Manotechnologie, CC BY-SA 3.0, via Wikimedia Commons

The History of Bicycles and Other Human-Powered Vehicles

Have you ever wondered who invented the first bicycle? With over 1 billion bikes in the world, you may be curious to find out more about the history of the bicycle. After all, it’s a hugely popular, and environmentally-friendly mode of transport which is used by all ages. 

The history of the bicycle is somewhat confusing - the bicycle we know today wasn’t invented until the 1800s. So prior to this, how did people get around? 

European Boneshaker By Daderot - Own work, Public Domain

Bicycle Predecessors

There are many predecessors to the modern bicycle, however, it’s still argued amongst historians as to who actually invented the first bike. Some examples of predecessors for the bike are: 

  • The Recumbent 
  • Boneshaker
  • Hobby Horse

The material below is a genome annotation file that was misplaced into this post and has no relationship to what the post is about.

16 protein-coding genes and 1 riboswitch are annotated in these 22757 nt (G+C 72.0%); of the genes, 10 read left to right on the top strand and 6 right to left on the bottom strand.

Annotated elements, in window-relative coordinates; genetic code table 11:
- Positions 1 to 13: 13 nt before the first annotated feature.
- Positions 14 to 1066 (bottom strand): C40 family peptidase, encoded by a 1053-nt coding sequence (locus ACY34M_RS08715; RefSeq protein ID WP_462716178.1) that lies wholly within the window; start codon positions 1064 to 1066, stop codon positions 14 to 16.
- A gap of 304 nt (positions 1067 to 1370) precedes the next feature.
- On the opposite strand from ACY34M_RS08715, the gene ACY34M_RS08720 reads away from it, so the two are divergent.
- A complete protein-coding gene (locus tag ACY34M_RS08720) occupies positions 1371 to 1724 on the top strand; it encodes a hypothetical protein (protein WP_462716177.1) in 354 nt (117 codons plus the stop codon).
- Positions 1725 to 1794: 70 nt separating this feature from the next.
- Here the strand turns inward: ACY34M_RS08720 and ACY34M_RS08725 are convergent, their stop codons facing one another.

• Pedal Velocipede 

Who Invented The Bicycle?

Depending on the nationality of the person you ask the answer you get may vary, as many different people claim credit for inventing the bike.

Therefore, to get the most accurate information on who invited the bicycle it’s important to investigate the history of the bicycle. 

Bicycle History in Debate

There are numerous names credited for the invention of the bicycle. These include Giovanni Fontana who invented the first human-powered land vehicle. This had four wheels and was  similar to a bicycle. However, it appears that a more detailed description of this machine fails to exist. 

It isn’t clear who invented the bike as many people claim credit for this, therefore it has caused a lot of debate. 

France, Scotland, England, and America all claim that it was someone in their country who developed the first bike. Although there are other countries that claim ownership of the bicycle too. 

Since the 1990s there has been an annual conference called the International Cycling History Conference where historians share their findings and ideas about the bicycle. After each conference, the latest findings are published, and the books are available around the world.  

It is believed that the bicycle was changed and evolved over time with different ideas being put forward to make the bike we know today. The issue with this is that crediting the original bike becomes even more complex.